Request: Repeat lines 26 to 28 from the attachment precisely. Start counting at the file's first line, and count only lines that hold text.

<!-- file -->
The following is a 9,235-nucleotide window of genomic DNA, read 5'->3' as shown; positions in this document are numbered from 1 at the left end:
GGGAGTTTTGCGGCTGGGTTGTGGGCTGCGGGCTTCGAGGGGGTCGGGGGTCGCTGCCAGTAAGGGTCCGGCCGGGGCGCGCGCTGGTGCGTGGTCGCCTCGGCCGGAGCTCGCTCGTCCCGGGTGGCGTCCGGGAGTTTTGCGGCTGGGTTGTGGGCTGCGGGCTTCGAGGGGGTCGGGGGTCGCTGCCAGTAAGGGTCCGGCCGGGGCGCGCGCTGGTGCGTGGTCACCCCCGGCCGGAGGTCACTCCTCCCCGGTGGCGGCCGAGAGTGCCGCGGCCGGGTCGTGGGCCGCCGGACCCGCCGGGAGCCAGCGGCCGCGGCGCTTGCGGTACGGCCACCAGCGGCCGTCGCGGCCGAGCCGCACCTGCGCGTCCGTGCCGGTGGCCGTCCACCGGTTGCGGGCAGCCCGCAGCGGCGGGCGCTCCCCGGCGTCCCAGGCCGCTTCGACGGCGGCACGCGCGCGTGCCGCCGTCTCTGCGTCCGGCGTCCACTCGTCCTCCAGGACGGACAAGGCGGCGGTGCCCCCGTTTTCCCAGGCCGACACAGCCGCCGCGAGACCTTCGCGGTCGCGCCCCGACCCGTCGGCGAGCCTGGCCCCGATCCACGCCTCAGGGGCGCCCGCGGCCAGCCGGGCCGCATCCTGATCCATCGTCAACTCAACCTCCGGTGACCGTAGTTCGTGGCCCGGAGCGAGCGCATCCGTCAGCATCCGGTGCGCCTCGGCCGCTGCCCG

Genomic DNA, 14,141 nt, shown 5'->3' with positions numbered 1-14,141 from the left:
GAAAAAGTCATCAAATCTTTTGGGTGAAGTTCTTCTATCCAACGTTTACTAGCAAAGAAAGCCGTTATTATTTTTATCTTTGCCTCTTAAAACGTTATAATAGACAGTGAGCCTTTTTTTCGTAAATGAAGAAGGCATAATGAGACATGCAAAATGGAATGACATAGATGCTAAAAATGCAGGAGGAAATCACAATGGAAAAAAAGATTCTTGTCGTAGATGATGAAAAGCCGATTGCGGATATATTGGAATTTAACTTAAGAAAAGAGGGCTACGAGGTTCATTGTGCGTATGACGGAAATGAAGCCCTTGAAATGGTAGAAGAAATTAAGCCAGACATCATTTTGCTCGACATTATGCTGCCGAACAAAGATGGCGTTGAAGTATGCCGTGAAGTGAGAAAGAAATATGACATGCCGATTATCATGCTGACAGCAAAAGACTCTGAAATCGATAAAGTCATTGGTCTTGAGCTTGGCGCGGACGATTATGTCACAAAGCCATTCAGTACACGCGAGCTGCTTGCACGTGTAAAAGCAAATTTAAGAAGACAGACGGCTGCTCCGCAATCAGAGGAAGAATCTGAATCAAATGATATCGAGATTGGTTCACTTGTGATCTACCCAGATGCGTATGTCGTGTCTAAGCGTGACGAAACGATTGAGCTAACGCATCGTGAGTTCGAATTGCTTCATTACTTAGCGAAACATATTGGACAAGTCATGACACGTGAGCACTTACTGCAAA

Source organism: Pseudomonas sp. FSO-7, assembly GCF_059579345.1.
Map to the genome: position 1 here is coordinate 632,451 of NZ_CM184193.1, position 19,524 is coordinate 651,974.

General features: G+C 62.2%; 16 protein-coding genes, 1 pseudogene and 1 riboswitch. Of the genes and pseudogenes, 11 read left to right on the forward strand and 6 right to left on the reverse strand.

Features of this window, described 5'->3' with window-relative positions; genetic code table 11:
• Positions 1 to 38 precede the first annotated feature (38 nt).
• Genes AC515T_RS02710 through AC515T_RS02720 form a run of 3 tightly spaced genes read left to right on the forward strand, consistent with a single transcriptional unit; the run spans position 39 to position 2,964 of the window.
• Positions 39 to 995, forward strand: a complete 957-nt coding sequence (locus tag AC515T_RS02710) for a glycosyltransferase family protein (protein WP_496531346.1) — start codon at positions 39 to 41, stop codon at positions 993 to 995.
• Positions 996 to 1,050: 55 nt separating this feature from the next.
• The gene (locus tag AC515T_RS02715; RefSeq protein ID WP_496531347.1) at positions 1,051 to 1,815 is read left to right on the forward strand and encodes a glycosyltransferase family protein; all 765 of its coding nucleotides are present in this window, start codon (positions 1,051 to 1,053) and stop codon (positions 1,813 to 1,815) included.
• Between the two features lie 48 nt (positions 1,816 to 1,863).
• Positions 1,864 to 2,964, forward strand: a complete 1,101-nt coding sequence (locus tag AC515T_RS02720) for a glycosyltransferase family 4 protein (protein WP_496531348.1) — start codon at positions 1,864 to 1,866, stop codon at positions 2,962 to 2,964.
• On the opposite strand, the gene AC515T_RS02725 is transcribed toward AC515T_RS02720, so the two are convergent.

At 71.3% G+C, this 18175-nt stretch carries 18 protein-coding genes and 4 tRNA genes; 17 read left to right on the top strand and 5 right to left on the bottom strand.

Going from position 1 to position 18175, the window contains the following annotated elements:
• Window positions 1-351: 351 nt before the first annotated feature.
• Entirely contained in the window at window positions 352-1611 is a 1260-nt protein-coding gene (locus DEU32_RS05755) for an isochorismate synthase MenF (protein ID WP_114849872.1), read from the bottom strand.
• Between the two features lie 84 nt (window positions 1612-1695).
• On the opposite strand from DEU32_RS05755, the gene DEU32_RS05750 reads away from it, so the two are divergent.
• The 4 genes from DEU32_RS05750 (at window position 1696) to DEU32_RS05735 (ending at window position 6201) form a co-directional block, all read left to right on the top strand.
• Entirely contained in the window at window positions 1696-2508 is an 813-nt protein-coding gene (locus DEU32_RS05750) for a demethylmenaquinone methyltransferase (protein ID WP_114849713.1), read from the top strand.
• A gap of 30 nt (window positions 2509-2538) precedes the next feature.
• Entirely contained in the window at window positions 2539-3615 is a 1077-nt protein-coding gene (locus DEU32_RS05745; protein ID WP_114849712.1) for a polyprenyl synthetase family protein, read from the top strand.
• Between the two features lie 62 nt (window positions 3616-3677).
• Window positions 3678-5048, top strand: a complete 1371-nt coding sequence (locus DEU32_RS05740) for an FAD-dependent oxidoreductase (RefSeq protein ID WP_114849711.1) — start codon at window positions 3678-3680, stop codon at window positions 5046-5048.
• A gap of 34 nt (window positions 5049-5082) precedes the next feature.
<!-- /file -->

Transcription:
• Entirely contained in the window at window positions 2539-3615 is a 1077-nt protein-coding gene (locus DEU32_RS05745; protein ID WP_114849712.1) for a polyprenyl synthetase family protein, read from the top strand.
• Between the two features lie 62 nt (window positions 3616-3677).
• Window positions 3678-5048, top strand: a complete 1371-nt coding sequence (locus DEU32_RS05740) for an FAD-dependent oxidoreductase (RefSeq protein ID WP_114849711.1) — start codon at window positions 3678-3680, stop codon at window positions 5046-5048.